Dining Out: At Hunter’s Public House, craft beers and deep-fried choices rule
Findlay Creek, the sprawling new development on Bank Street south of Leitrim Road, is most likely some years away from being a dining-out destination.
Ottawa’s more established suburbs have their special draws. I’d happily venture to the eastern edge of Orléans for some kebab-heavy Persian fare, or to St. Joseph Boulevard for excellent barbecue staples. In South March, there’s South Indian food worth the drive, plus classy small plates at Kanata’s biggest mall. But for now, in the mall that’s the commercial hub for Findlay Creek, familiar franchises reign.
The notable exception, though, is Hunter’s Public House, which opened in October 2016. I ate there there three times in the past week, and while the fare has been a little hit-and-miss, the restaurant does set the bar for what the fledgling neighbourhood offers for an agreeable, casual night out of food and drink.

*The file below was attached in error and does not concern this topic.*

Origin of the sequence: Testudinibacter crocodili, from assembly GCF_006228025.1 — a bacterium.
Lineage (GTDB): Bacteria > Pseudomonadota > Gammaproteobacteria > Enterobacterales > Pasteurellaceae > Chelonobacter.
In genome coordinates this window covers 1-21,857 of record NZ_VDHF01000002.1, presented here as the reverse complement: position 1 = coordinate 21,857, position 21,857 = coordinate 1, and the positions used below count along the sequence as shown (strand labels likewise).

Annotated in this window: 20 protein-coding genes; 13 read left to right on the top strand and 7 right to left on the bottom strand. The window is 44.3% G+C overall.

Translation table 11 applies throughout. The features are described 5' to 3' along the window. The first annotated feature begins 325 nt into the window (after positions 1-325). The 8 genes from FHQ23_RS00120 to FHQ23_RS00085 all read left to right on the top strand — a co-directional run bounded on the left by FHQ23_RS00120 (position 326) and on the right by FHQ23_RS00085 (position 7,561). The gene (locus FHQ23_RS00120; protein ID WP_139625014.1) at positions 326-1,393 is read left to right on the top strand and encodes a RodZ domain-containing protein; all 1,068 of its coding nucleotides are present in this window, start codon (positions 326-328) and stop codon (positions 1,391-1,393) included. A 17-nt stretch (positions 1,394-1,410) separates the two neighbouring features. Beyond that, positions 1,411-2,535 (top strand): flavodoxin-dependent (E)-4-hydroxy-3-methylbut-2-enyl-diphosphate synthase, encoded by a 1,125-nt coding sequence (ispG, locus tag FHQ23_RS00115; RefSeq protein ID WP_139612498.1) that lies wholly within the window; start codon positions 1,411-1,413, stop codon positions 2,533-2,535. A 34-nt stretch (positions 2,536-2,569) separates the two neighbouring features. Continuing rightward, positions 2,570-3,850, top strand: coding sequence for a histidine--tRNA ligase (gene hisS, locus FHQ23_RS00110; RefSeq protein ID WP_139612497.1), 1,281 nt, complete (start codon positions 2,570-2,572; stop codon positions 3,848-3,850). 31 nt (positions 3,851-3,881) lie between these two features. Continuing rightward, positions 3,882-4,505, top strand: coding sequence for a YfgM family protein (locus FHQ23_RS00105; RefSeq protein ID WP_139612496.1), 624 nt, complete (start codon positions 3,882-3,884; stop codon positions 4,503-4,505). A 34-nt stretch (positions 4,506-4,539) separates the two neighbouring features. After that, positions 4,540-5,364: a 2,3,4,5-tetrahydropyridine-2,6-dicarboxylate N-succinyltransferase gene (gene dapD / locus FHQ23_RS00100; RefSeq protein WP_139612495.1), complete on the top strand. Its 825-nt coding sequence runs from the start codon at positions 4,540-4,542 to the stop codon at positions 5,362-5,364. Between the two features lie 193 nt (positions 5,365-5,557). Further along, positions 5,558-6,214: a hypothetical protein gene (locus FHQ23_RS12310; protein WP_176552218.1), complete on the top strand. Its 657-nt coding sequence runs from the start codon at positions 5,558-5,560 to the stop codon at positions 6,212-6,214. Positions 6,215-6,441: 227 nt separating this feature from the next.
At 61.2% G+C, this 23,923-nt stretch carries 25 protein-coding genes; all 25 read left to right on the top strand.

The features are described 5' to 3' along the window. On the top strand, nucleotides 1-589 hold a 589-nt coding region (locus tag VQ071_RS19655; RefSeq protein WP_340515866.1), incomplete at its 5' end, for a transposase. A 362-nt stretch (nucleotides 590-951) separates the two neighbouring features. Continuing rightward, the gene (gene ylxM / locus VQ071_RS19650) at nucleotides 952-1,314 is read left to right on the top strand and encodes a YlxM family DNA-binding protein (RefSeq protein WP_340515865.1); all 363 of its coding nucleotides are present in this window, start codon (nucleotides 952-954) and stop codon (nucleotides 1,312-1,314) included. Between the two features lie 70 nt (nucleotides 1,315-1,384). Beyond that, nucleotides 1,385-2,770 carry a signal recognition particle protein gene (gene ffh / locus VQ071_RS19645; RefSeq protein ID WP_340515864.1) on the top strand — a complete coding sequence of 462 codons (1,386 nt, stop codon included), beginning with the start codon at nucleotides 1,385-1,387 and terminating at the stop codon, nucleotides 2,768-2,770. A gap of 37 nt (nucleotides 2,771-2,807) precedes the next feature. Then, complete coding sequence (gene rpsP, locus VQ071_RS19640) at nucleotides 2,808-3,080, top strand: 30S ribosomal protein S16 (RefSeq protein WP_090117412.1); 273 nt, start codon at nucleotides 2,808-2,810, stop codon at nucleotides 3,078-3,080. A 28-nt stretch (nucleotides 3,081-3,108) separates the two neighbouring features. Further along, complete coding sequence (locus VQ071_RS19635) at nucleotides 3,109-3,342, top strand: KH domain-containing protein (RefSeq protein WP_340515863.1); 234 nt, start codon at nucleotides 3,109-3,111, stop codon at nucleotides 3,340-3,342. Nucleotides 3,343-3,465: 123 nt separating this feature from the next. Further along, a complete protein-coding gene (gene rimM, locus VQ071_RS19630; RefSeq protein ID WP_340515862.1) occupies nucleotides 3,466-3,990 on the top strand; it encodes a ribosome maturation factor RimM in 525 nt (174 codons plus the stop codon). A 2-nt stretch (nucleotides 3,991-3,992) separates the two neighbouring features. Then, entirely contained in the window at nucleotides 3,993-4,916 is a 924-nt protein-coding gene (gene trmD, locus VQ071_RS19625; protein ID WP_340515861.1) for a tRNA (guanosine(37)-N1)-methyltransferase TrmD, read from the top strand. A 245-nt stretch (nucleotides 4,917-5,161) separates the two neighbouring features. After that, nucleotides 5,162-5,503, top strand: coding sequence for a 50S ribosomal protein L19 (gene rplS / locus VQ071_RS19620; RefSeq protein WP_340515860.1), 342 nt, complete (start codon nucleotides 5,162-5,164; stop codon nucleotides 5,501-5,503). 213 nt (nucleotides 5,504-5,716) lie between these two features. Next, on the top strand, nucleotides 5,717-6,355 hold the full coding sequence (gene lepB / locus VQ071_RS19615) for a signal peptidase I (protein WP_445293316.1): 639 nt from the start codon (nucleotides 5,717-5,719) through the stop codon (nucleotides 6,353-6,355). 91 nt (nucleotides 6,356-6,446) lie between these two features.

Owned and operated by Charles and Amy MacInnis, the eatery has some clear focal points in terms of its offerings and ambience.
Craft beer is a big deal here, with an imposing chalk board showing scads of locally brewed choices, either on tap on in bottles or cans. Food-wise, the menu mixes snacks and appetizers that sometimes nod to the MacInnis’s East Coast roots, along with sandwiches, salads and assorted, occasionally beer-infused, mains, the most interesting of which were “copper-pot” stews.
Making a play for the hundreds of nearby families in Findlay Creek, the pub is large, high-ceilinged, brightly lit and child-friendly, with not just a kids’ menu but also Trivial Pursuit cards at the table and crokinole boards that come off the walls for games on Sunday afternoons. There are trivia nights on Thursdays and on Friday, Saturday and Sunday nights, live music wafts from the bandstand in the corner. A patio currently awaits springtime.
We were almost always pleasantly surprised by the starters here. Tops were tacos made with crisped, meaty slices of pork belly and hoisin and Sriracha sauces ($13), a respectable transposition of the Asian pork belly buns that were popularized by Momofuku and then went viral.